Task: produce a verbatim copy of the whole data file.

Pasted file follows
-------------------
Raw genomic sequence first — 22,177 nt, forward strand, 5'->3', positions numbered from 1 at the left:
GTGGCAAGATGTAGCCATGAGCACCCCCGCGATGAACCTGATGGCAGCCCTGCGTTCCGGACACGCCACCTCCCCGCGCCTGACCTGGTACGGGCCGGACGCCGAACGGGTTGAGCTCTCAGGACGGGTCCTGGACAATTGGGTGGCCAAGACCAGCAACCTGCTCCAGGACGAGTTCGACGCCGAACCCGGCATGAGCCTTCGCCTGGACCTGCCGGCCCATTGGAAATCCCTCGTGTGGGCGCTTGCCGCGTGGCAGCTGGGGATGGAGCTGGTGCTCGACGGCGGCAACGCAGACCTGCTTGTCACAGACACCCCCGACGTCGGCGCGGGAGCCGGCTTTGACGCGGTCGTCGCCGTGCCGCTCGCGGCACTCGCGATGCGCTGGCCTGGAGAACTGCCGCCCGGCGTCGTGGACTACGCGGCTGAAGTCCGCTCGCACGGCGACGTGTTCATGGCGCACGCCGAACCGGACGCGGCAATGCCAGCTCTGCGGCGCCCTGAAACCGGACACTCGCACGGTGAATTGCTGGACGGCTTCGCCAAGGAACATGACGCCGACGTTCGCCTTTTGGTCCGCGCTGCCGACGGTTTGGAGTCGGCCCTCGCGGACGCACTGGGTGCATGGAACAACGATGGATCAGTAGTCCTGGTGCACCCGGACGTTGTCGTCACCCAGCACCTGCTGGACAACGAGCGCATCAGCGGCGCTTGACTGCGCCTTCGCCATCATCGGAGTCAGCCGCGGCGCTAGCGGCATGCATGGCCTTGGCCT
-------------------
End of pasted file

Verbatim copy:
Raw genomic sequence first — 22,177 nt, forward strand, 5'->3', positions numbered from 1 at the left:
GTGGCAAGATGTAGCCATGAGCACCCCCGCGATGAACCTGATGGCAGCCCTGCGTTCCGGACACGCCACCTCCCCGCGCCTGACCTGGTACGGGCCGGACGCCGAACGGGTTGAGCTCTCAGGACGGGTCCTGGACAATTGGGTGGCCAAGACCAGCAACCTGCTCCAGGACGAGTTCGACGCCGAACCCGGCATGAGCCTTCGCCTGGACCTGCCGGCCCATTGGAAATCCCTCGTGTGGGCGCTTGCCGCGTGGCAGCTGGGGATGGAGCTGGTGCTCGACGGCGGCAACGCAGACCTGCTTGTCACAGACACCCCCGACGTCGGCGCGGGAGCCGGCTTTGACGCGGTCGTCGCCGTGCCGCTCGCGGCACTCGCGATGCGCTGGCCTGGAGAACTGCCGCCCGGCGTCGTGGACTACGCGGCTGAAGTCCGCTCGCACGGCGACGTGTTCATGGCGCACGCCGAACCGGACGCGGCAATGCCAGCTCTGCGGCGCCCTGAAACCGGACACTCGCACGGTGAATTGCTGGACGGCTTCGCCAAGGAACATGACGCCGACGTTCGCCTTTTGGTCCGCGCTGCCGACGGTTTGGAGTCGGCCCTCGCGGACGCACTGGGTGCATGGAACAACGATGGATCAGTAGTCCTGGTGCACCCGGACGTTGTCGTCACCCAGCACCTGCTGGACAACGAGCGCATCAGCGGCGCTTGACTGCGCCTTCGCCATCATCGGAGTCAGCCGCGGCGCTAGCGGCATGCATGGCCTTGGCCT